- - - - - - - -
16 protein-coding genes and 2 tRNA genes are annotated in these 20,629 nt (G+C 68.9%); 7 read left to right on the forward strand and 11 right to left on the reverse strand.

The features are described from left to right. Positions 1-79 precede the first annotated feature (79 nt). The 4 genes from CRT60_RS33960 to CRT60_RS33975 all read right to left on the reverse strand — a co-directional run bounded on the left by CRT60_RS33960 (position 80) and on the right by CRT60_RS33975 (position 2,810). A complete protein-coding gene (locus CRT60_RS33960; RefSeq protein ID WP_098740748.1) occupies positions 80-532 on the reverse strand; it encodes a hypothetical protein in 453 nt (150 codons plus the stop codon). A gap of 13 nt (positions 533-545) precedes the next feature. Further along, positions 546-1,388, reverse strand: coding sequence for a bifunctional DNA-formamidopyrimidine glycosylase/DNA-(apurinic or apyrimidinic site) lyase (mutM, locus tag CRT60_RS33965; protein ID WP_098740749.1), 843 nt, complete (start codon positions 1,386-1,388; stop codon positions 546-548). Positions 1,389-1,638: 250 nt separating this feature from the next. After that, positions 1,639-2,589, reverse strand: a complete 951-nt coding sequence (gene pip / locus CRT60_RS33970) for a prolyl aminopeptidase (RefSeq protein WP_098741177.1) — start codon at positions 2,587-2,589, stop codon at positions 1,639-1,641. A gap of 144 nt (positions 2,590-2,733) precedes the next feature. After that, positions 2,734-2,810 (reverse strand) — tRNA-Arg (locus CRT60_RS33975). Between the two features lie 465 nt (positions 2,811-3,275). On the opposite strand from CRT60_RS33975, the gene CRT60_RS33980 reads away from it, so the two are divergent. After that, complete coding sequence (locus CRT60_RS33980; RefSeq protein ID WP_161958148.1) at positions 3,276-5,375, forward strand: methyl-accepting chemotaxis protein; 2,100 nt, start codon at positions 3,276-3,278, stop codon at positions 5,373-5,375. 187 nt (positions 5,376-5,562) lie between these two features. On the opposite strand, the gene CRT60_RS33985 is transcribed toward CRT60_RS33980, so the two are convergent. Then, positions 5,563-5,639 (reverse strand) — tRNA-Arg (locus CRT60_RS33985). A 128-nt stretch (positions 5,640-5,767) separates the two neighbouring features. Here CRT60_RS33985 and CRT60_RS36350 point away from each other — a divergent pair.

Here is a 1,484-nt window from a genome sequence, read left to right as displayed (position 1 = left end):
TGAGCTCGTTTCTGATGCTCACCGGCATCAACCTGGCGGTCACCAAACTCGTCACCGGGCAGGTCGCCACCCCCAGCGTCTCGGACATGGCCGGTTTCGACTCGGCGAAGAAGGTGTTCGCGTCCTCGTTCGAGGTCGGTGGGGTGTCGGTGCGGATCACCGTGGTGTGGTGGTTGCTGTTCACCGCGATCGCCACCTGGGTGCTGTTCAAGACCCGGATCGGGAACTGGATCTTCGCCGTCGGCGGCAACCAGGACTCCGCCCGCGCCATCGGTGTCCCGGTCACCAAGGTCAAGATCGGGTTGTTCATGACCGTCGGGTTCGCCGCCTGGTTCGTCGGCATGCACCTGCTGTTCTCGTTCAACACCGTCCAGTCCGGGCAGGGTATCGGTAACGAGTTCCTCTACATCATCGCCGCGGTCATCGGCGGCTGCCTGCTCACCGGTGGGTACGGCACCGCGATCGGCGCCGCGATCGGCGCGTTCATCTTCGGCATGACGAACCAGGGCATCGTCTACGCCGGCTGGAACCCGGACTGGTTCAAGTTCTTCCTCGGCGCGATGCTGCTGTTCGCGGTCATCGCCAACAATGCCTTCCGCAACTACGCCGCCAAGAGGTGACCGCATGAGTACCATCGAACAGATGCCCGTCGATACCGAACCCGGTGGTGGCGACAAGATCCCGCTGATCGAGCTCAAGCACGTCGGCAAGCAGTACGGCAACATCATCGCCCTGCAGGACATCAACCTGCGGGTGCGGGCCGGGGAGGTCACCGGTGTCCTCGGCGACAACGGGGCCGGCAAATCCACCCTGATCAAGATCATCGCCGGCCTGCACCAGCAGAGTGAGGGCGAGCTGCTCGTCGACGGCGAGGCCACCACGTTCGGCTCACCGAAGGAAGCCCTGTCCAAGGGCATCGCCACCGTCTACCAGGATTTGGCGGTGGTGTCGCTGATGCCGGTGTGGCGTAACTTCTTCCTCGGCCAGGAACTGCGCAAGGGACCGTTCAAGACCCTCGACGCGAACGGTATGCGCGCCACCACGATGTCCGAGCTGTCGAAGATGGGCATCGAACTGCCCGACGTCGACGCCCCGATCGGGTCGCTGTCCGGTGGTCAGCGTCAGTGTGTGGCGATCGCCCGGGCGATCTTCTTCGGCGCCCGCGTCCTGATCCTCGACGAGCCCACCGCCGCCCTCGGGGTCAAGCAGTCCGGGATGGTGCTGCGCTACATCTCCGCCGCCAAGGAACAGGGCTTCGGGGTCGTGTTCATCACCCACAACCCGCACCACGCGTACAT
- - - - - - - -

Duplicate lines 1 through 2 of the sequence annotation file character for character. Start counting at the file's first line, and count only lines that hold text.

16 protein-coding genes and 2 tRNA genes are annotated in these 20,629 nt (G+C 68.9%); 7 read left to right on the forward strand and 11 right to left on the reverse strand.

The features are described from left to right. Positions 1-79 precede the first annotated feature (79 nt). The 4 genes from CRT60_RS33960 to CRT60_RS33975 all read right to left on the reverse strand — a co-directional run bounded on the left by CRT60_RS33960 (position 80) and on the right by CRT60_RS33975 (position 2,810). A complete protein-coding gene (locus CRT60_RS33960; RefSeq protein ID WP_098740748.1) occupies positions 80-532 on the reverse strand; it encodes a hypothetical protein in 453 nt (150 codons plus the stop codon). A gap of 13 nt (positions 533-545) precedes the next feature. Further along, positions 546-1,388, reverse strand: coding sequence for a bifunctional DNA-formamidopyrimidine glycosylase/DNA-(apurinic or apyrimidinic site) lyase (mutM, locus tag CRT60_RS33965; protein ID WP_098740749.1), 843 nt, complete (start codon positions 1,386-1,388; stop codon positions 546-548). Positions 1,389-1,638: 250 nt separating this feature from the next. After that, positions 1,639-2,589, reverse strand: a complete 951-nt coding sequence (gene pip / locus CRT60_RS33970) for a prolyl aminopeptidase (RefSeq protein WP_098741177.1) — start codon at positions 2,587-2,589, stop codon at positions 1,639-1,641. A gap of 144 nt (positions 2,590-2,733) precedes the next feature. After that, positions 2,734-2,810 (reverse strand) — tRNA-Arg (locus CRT60_RS33975). Between the two features lie 465 nt (positions 2,811-3,275). On the opposite strand from CRT60_RS33975, the gene CRT60_RS33980 reads away from it, so the two are divergent. After that, complete coding sequence (locus CRT60_RS33980; RefSeq protein ID WP_161958148.1) at positions 3,276-5,375, forward strand: methyl-accepting chemotaxis protein; 2,100 nt, start codon at positions 3,276-3,278, stop codon at positions 5,373-5,375. 187 nt (positions 5,376-5,562) lie between these two features. On the opposite strand, the gene CRT60_RS33985 is transcribed toward CRT60_RS33980, so the two are convergent. Then, positions 5,563-5,639 (reverse strand) — tRNA-Arg (locus CRT60_RS33985). A 128-nt stretch (positions 5,640-5,767) separates the two neighbouring features. Here CRT60_RS33985 and CRT60_RS36350 point away from each other — a divergent pair.